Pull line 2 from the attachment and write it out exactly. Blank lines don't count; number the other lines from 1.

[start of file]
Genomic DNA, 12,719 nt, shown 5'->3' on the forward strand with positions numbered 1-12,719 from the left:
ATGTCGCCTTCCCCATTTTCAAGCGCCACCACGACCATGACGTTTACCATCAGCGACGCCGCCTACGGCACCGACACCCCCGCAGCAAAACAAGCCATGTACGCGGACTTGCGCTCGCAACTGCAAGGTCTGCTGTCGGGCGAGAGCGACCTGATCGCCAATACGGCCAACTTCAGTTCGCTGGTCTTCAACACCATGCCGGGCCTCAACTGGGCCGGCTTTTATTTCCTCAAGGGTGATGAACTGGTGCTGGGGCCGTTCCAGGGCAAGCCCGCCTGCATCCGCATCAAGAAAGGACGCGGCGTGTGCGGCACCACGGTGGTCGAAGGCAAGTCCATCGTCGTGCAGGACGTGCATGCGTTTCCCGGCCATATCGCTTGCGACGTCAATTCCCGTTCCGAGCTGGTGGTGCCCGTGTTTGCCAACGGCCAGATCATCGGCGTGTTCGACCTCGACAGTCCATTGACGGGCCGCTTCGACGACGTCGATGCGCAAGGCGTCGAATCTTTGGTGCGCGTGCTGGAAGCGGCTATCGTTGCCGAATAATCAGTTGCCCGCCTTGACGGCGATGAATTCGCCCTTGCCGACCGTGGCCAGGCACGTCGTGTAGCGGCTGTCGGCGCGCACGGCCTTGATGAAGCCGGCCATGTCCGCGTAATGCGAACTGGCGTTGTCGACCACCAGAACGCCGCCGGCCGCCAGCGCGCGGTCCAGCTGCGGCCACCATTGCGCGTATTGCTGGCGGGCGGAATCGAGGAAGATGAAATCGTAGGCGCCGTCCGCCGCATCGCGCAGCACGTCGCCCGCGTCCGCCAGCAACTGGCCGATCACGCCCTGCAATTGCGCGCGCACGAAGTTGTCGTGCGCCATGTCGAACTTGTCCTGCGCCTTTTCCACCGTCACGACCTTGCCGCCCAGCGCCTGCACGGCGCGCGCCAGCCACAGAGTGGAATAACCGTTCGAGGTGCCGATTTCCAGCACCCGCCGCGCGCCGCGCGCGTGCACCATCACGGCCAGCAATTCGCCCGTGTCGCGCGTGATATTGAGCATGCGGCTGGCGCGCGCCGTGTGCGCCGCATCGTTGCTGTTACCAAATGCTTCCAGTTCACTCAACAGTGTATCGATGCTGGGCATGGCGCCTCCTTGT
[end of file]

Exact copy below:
ATGTCGCCTTCCCCATTTTCAAGCGCCACCACGACCATGACGTTTACCATCAGCGACGCCGCCTACGGCACCGACACCCCCGCAGCAAAACAAGCCATGTACGCGGACTTGCGCTCGCAACTGCAAGGTCTGCTGTCGGGCGAGAGCGACCTGATCGCCAATACGGCCAACTTCAGTTCGCTGGTCTTCAACACCATGCCGGGCCTCAACTGGGCCGGCTTTTATTTCCTCAAGGGTGATGAACTGGTGCTGGGGCCGTTCCAGGGCAAGCCCGCCTGCATCCGCATCAAGAAAGGACGCGGCGTGTGCGGCACCACGGTGGTCGAAGGCAAGTCCATCGTCGTGCAGGACGTGCATGCGTTTCCCGGCCATATCGCTTGCGACGTCAATTCCCGTTCCGAGCTGGTGGTGCCCGTGTTTGCCAACGGCCAGATCATCGGCGTGTTCGACCTCGACAGTCCATTGACGGGCCGCTTCGACGACGTCGATGCGCAAGGCGTCGAATCTTTGGTGCGCGTGCTGGAAGCGGCTATCGTTGCCGAATAATCAGTTGCCCGCCTTGACGGCGATGAATTCGCCCTTGCCGACCGTGGCCAGGCACGTCGTGTAGCGGCTGTCGGCGCGCACGGCCTTGATGAAGCCGGCCATGTCCGCGTAATGCGAACTGGCGTTGTCGACCACCAGAACGCCGCCGGCCGCCAGCGCGCGGTCCAGCTGCGGCCACCATTGCGCGTATTGCTGGCGGGCGGAATCGAGGAAGATGAAATCGTAGGCGCCGTCCGCCGCATCGCGCAGCACGTCGCCCGCGTCCGCCAGCAACTGGCCGATCACGCCCTGCAATTGCGCGCGCACGAAGTTGTCGTGCGCCATGTCGAACTTGTCCTGCGCCTTTTCCACCGTCACGACCTTGCCGCCCAGCGCCTGCACGGCGCGCGCCAGCCACAGAGTGGAATAACCGTTCGAGGTGCCGATTTCCAGCACCCGCCGCGCGCCGCGCGCGTGCACCATCACGGCCAGCAATTCGCCCGTGTCGCGCGTGATATTGAGCATGCGGCTGGCGCGCGCCGTGTGCGCCGCATCGTTGCTGTTACCAAATGCTTCCAGTTCACTCAACAGTGTATCGATGCTGGGCATGGCGCCTCCTTGT